He says if we were to be on a clean slate where we werent influenced by others and their own inner judgements on what we should do, then we would all me able to see more clearly what right and wrong is.Then we would be able to make our own judgements in which we can identify the clear problem in which then we can work towards and solve. Instead of being brain washed and not even have a clear understanding of what it is we actually agree or disagree with prevents us from being able to decide what is right or what is wrong.
Problem: He fights the issue that moral relativism is the solution.
Solution: Well his solution was straight to the point that rather than the "ought to be" being in the interest of the person executing the task, it's the "ought to be" in relation to the one affected. His solution is that relitivism is more important to avoid harm to others than to help others, saying that SI is the solution, and eliminating others and letting you just figure it out for yourself is the solution.
The problem of the article is if a group of people see an action as correct or agree in an action as correct is it truly correct. The article uses the example of beings from outer space coming to earth, and from them killing or harming us is in know way or form wrong to them, although it may be correct or just not wrong with them. Thier actions would lead us into converting them into an enemy who she much not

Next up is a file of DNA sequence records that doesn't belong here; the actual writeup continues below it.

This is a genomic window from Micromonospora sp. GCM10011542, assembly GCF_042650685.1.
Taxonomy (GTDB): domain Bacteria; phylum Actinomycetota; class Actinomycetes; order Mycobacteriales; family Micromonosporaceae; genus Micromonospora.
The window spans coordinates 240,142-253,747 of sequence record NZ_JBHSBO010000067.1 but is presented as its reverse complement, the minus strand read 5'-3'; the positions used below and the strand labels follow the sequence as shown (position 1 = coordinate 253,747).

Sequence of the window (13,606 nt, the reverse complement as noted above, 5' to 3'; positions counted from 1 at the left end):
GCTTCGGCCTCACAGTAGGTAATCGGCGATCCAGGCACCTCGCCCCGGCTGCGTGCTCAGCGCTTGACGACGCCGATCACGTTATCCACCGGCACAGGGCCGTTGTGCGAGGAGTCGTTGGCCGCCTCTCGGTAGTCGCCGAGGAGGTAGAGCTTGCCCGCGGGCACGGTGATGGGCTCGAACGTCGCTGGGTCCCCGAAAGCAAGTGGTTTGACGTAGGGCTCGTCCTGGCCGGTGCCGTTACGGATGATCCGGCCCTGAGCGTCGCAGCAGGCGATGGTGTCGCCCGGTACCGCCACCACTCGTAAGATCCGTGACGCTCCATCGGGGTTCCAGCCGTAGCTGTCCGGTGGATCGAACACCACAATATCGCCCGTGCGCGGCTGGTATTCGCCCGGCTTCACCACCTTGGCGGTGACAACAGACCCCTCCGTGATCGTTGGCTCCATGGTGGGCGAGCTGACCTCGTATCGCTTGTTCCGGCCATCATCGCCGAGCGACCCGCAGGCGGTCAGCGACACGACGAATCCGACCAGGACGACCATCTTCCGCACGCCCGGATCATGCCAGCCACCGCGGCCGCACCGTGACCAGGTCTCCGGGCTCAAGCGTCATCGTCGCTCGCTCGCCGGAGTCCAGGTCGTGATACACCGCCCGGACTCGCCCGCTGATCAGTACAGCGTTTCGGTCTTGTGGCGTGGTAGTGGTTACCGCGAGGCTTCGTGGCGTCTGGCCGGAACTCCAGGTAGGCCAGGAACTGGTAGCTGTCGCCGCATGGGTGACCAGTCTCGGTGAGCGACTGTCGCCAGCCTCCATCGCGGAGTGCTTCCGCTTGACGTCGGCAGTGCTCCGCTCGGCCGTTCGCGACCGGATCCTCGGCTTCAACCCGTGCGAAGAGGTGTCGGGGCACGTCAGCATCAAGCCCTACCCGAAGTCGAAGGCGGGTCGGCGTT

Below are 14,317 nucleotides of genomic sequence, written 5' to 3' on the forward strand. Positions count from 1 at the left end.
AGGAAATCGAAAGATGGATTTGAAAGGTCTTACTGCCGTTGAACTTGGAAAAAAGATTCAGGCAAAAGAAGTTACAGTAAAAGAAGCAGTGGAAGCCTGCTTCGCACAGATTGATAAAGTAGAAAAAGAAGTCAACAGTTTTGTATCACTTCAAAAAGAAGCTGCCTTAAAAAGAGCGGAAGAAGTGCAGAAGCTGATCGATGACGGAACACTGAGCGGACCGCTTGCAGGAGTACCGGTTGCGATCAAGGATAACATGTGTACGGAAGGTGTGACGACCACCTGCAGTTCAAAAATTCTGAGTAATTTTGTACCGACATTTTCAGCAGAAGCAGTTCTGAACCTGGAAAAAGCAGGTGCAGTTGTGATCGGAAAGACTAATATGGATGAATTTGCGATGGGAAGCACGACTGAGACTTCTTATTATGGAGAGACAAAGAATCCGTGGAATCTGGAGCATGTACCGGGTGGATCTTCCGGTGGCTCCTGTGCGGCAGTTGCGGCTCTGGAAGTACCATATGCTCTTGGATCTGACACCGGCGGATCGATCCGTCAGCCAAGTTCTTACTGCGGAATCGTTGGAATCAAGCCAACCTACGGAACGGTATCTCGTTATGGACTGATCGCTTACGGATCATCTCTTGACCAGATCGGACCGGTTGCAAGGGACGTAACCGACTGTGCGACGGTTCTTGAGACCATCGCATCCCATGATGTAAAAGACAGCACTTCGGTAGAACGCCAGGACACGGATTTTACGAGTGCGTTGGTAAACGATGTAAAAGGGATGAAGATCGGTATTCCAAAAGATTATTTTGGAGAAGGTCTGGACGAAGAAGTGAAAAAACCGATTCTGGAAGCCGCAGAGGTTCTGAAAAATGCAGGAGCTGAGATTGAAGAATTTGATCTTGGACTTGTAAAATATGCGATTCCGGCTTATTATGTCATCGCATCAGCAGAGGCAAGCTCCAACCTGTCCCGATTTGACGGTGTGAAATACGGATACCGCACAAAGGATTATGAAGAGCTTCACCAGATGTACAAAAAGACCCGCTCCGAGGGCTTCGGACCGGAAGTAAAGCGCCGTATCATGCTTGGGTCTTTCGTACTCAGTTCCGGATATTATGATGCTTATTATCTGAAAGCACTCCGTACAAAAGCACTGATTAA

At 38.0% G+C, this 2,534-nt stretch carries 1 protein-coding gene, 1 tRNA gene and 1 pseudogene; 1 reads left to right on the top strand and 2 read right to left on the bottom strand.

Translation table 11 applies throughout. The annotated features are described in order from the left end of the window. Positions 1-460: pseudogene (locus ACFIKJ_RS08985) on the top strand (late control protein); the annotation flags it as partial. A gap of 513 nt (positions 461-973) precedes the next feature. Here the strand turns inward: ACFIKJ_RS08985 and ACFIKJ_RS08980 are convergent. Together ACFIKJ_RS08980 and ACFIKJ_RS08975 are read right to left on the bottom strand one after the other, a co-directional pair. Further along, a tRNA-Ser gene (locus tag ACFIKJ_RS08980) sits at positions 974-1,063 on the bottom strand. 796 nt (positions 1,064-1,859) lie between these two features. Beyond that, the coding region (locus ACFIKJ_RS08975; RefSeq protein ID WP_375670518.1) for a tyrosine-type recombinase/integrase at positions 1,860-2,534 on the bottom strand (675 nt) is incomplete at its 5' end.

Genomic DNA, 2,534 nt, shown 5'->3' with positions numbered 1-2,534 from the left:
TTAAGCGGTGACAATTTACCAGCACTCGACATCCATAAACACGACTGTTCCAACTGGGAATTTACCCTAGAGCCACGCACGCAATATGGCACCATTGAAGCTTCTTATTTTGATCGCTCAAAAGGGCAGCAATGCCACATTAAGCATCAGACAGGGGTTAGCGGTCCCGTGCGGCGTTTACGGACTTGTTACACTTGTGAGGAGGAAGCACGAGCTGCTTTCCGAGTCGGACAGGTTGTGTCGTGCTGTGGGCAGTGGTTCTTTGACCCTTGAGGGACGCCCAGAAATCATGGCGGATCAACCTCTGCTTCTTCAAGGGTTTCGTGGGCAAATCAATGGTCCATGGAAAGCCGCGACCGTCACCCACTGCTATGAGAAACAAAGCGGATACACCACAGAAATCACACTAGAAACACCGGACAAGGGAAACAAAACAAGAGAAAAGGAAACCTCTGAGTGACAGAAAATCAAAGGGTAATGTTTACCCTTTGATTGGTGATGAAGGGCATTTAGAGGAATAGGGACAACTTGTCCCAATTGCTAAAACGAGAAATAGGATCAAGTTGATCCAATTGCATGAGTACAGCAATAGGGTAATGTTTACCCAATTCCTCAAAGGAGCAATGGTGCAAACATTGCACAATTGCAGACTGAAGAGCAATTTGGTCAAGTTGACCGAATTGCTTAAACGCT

Only punish but destroy.so the problem is that if moral relativist see something as morally correct but is not truly not correct to society
For example the artwork of piss Christ does one view of one Person make that painting or action correct.
The solution i think is that if everyone sees it a correct It is truly and finally correct but if it was the majority it would not be truly correct
Because there would still be people who see it as morally Erin lg and try to convince and or arouse other people that whatever thing is in question is morally wrong. So until EVERYONE sees it as morally correct will the situation or action. Be truly and fully correct.
Problem: Is that judgement can be put into different forms, such as a moral point of view, or an assumption, or maybe a comparison to other situations. Therefore it is difficult to provide evidence whether something is right or wrong because everyone's judgment does not come in the same point of view.